The well-meaning and optimistic have now stood up, as they seem to do every two years, and made their claims. Such a close majority for the Democrats in the Senate, they say, will oblige leadership to steer a centrist course. Having received such a thumping from America, they say, President Bush must needs be conciliatory in his lame-duck session. And the House Democrats know they were elected because of frustration over hyper partisanship, they say, and so the people’s chamber will surely show a new comity. We hear it from all quarters: high hopes for bipartisanship, nonpartisanship, and just plain good behavior.
My prediction: not going to happen. To claim otherwise is to ignore human nature, political forces at work, and recent history.
Speaker-to-be Pelosi has already shocked her colleagues by supporting ethically challenged and provocative partisan choices for key positions. Her defeated pick for Majority leader (a choice not shared by the majority of her caucus) was an unindicted Abscam bribery-scandal graduate. Her pick to lead the Intelligence Committee was the sixth federal judge ever to be impeached — for bribery — by the U.S. Senate, at a time when it was controlled by his own party. In both cases, she passed over candidates who are more respected by Republicans.
While in the case of the Majority leader more collaborative heads prevailed and the respected Steny Hoyer has taken the reins, still the Speaker is not alone in battling a strong urge to stick it to the other side. The Democrats have been waiting for years to hold a majority so they can renew their subpoena powers and begin a long list of investigations that will recall the Clinton years when the Republicans seemed to have someone from the White House on the witness stand every week. One member with much authority on this matter, John Dingell, the ranking Democrat on the House Energy and Commerce Committee, has a veritable laundry list he plans to go after.
Over in the Senate, at least nine members, from both parties, think they are running for president. They must take strong positions on the war in Iraq. General Abizaid, in a recent appearance before these august figures, was treated to an amusing bickering match as Senators Biden, Clinton, and McCain testily staked out their territory. And while the Democrats have made it clear they plan to obstruct federal nominations that they used to have to sit back and accept, the Republicans have reconstituted their leadership dream team in the form of Senators Mitch McConnell and Trent Lott, veterans of the long knives of the 1990’s.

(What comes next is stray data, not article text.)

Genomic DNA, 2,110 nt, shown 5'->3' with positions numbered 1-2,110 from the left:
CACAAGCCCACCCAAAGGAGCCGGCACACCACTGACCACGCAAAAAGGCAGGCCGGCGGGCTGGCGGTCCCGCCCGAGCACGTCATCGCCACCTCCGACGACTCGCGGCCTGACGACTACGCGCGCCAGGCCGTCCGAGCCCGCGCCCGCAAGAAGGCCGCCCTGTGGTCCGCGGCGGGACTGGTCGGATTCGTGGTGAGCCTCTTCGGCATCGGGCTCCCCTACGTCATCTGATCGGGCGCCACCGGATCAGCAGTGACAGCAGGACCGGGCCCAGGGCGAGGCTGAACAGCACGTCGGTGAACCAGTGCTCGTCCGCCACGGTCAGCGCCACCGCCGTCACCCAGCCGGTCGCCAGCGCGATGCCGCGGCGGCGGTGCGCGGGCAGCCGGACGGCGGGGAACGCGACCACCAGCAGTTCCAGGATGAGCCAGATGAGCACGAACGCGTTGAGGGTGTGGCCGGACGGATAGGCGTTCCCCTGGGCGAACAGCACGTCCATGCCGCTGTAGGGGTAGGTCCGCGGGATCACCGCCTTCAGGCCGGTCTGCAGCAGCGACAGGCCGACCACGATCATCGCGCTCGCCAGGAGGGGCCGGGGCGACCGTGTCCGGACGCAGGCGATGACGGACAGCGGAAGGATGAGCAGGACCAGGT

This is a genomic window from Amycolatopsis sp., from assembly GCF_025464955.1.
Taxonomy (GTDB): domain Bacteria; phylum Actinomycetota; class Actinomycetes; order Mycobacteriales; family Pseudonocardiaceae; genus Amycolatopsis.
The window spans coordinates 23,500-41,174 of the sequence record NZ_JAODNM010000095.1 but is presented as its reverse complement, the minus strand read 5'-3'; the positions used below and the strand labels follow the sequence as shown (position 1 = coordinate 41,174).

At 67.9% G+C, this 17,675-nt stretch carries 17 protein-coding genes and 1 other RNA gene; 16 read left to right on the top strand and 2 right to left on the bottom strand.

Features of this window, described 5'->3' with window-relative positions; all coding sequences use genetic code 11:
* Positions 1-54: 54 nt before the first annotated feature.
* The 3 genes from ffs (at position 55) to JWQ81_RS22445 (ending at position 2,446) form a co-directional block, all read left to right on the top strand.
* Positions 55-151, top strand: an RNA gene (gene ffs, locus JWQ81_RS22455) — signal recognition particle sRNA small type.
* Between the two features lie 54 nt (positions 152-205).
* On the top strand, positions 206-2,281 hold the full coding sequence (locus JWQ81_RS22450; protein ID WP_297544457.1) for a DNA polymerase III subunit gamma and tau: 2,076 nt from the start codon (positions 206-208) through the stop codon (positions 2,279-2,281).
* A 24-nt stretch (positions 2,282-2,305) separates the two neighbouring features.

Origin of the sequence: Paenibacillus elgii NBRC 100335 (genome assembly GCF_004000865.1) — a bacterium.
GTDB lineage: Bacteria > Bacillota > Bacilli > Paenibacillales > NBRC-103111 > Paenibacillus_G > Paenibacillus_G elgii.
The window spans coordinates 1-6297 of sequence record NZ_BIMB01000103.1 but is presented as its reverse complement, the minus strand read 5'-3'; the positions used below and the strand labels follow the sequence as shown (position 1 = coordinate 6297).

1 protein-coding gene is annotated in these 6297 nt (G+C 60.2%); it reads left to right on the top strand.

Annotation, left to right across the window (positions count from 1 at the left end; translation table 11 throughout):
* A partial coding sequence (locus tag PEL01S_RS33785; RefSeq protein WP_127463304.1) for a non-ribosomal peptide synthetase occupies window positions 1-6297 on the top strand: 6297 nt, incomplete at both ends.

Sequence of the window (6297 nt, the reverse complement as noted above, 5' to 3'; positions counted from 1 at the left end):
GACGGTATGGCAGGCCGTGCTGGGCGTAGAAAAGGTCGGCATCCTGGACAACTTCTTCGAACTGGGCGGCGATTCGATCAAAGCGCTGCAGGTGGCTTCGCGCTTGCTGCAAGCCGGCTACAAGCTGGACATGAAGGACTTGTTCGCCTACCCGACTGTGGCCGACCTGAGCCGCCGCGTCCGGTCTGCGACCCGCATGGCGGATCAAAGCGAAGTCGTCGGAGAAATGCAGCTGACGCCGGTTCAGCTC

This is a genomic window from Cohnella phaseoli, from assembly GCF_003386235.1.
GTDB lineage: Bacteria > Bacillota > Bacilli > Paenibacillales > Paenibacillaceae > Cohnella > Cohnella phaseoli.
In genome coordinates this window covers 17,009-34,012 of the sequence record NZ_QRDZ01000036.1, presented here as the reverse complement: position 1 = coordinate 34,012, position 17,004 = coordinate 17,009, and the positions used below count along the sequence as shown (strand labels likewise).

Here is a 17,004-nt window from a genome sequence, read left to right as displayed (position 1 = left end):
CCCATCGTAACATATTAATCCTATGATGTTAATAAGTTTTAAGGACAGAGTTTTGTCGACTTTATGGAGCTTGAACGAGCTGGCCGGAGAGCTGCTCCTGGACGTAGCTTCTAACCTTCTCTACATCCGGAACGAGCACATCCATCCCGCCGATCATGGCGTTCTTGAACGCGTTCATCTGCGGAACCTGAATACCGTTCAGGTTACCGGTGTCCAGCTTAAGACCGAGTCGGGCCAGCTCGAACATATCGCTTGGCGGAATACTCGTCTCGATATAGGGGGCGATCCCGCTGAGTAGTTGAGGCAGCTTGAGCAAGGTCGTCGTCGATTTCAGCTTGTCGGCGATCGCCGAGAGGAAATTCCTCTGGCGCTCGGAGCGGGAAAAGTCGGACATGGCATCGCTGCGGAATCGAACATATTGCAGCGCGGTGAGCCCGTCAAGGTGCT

Just in case there was a glimmer of hope left in the minds of those who predict a new era of civility, President Bush appears poised to renew his recess appointment of U.N. Ambassador John Bolton, one of his most controversial (and despised by Democrats) appointees.
I do not hope for much in the way of collaboration in our nation’s capital. Though many individual members find it easy, and are eager, to work with others on crafting solutions to the problems and issues that face us, the forces that cut against being able to do this are very, very strong. And leadership, both Republican and Democrat, has already made it clear that those who compromise are to be punished and those who cleave to the party line rewarded.
Razor-thin margins and sour grapes will conspire to produce more partisanship, not less. The result will be gridlock. We are poised for a perfect storm of political shin-kicking and eye-gouging.
But, if we can ignore the food fights and focus on the accomplishments, we may be well pleased with the outcome. After all, we Americans are not stupid, the dismissive attitude by political elites to the contrary. We have voted for divided federal government. While in this age of permanent partisanship this is a recipe for a do-nothing congress, it is also perhaps the best way to ensure that Washington is on a short leash and does not go too far. If there is nothing else to be taken from the results of this year’s elections, it is this: Those with their hands on the levers of national power were jerked back. And even though the winners seem not to comprehend that lesson, things may work out pretty well nonetheless.
Because, in our towns and communities, there is a great deal of work to be done. While Washington fights, perhaps we can get on with it.